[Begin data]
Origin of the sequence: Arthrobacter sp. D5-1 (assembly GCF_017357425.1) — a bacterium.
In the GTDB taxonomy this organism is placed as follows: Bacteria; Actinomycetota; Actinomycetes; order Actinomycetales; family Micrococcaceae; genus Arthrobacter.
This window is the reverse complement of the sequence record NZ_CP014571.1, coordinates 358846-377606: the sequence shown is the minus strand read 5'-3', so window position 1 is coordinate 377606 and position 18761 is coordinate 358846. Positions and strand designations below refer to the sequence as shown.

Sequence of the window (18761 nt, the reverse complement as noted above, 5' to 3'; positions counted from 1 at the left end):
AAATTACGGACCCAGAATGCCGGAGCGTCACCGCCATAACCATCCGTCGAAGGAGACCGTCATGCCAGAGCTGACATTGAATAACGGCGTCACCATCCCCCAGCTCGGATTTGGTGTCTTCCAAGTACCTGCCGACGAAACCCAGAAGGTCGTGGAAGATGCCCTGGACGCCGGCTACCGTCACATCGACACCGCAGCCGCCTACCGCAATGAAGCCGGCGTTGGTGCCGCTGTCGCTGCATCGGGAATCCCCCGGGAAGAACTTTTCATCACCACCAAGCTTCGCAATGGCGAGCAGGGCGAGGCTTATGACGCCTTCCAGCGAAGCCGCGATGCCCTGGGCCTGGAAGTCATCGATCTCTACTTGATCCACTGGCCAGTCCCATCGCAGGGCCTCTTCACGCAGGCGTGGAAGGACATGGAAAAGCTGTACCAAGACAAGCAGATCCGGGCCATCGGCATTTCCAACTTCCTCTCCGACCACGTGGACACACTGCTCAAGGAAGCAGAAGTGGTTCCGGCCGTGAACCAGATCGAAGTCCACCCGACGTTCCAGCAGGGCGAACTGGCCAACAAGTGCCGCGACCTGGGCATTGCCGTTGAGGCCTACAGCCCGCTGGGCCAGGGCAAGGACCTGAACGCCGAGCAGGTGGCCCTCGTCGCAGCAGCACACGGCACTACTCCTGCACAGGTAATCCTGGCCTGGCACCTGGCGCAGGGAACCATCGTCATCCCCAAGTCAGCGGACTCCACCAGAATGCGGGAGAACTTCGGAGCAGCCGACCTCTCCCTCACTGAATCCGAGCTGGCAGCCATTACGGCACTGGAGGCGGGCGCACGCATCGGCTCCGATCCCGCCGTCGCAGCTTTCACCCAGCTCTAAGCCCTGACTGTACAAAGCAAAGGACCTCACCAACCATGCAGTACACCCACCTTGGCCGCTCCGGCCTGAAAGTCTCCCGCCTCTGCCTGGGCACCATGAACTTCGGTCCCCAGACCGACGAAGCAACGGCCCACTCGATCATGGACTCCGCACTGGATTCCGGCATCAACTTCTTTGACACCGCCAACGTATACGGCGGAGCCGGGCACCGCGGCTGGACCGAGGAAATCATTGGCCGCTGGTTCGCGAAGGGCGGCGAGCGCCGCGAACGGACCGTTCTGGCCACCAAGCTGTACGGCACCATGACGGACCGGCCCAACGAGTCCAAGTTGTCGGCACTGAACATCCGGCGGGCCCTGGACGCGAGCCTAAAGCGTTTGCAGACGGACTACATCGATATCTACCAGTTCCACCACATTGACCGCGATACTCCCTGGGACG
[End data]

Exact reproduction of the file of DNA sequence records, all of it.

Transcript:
Origin of the sequence: Arthrobacter sp. D5-1 (assembly GCF_017357425.1) — a bacterium.
In the GTDB taxonomy this organism is placed as follows: Bacteria; Actinomycetota; Actinomycetes; order Actinomycetales; family Micrococcaceae; genus Arthrobacter.
This window is the reverse complement of the sequence record NZ_CP014571.1, coordinates 358846-377606: the sequence shown is the minus strand read 5'-3', so window position 1 is coordinate 377606 and position 18761 is coordinate 358846. Positions and strand designations below refer to the sequence as shown.

Sequence of the window (18761 nt, the reverse complement as noted above, 5' to 3'; positions counted from 1 at the left end):
AAATTACGGACCCAGAATGCCGGAGCGTCACCGCCATAACCATCCGTCGAAGGAGACCGTCATGCCAGAGCTGACATTGAATAACGGCGTCACCATCCCCCAGCTCGGATTTGGTGTCTTCCAAGTACCTGCCGACGAAACCCAGAAGGTCGTGGAAGATGCCCTGGACGCCGGCTACCGTCACATCGACACCGCAGCCGCCTACCGCAATGAAGCCGGCGTTGGTGCCGCTGTCGCTGCATCGGGAATCCCCCGGGAAGAACTTTTCATCACCACCAAGCTTCGCAATGGCGAGCAGGGCGAGGCTTATGACGCCTTCCAGCGAAGCCGCGATGCCCTGGGCCTGGAAGTCATCGATCTCTACTTGATCCACTGGCCAGTCCCATCGCAGGGCCTCTTCACGCAGGCGTGGAAGGACATGGAAAAGCTGTACCAAGACAAGCAGATCCGGGCCATCGGCATTTCCAACTTCCTCTCCGACCACGTGGACACACTGCTCAAGGAAGCAGAAGTGGTTCCGGCCGTGAACCAGATCGAAGTCCACCCGACGTTCCAGCAGGGCGAACTGGCCAACAAGTGCCGCGACCTGGGCATTGCCGTTGAGGCCTACAGCCCGCTGGGCCAGGGCAAGGACCTGAACGCCGAGCAGGTGGCCCTCGTCGCAGCAGCACACGGCACTACTCCTGCACAGGTAATCCTGGCCTGGCACCTGGCGCAGGGAACCATCGTCATCCCCAAGTCAGCGGACTCCACCAGAATGCGGGAGAACTTCGGAGCAGCCGACCTCTCCCTCACTGAATCCGAGCTGGCAGCCATTACGGCACTGGAGGCGGGCGCACGCATCGGCTCCGATCCCGCCGTCGCAGCTTTCACCCAGCTCTAAGCCCTGACTGTACAAAGCAAAGGACCTCACCAACCATGCAGTACACCCACCTTGGCCGCTCCGGCCTGAAAGTCTCCCGCCTCTGCCTGGGCACCATGAACTTCGGTCCCCAGACCGACGAAGCAACGGCCCACTCGATCATGGACTCCGCACTGGATTCCGGCATCAACTTCTTTGACACCGCCAACGTATACGGCGGAGCCGGGCACCGCGGCTGGACCGAGGAAATCATTGGCCGCTGGTTCGCGAAGGGCGGCGAGCGCCGCGAACGGACCGTTCTGGCCACCAAGCTGTACGGCACCATGACGGACCGGCCCAACGAGTCCAAGTTGTCGGCACTGAACATCCGGCGGGCCCTGGACGCGAGCCTAAAGCGTTTGCAGACGGACTACATCGATATCTACCAGTTCCACCACATTGACCGCGATACTCCCTGGGACG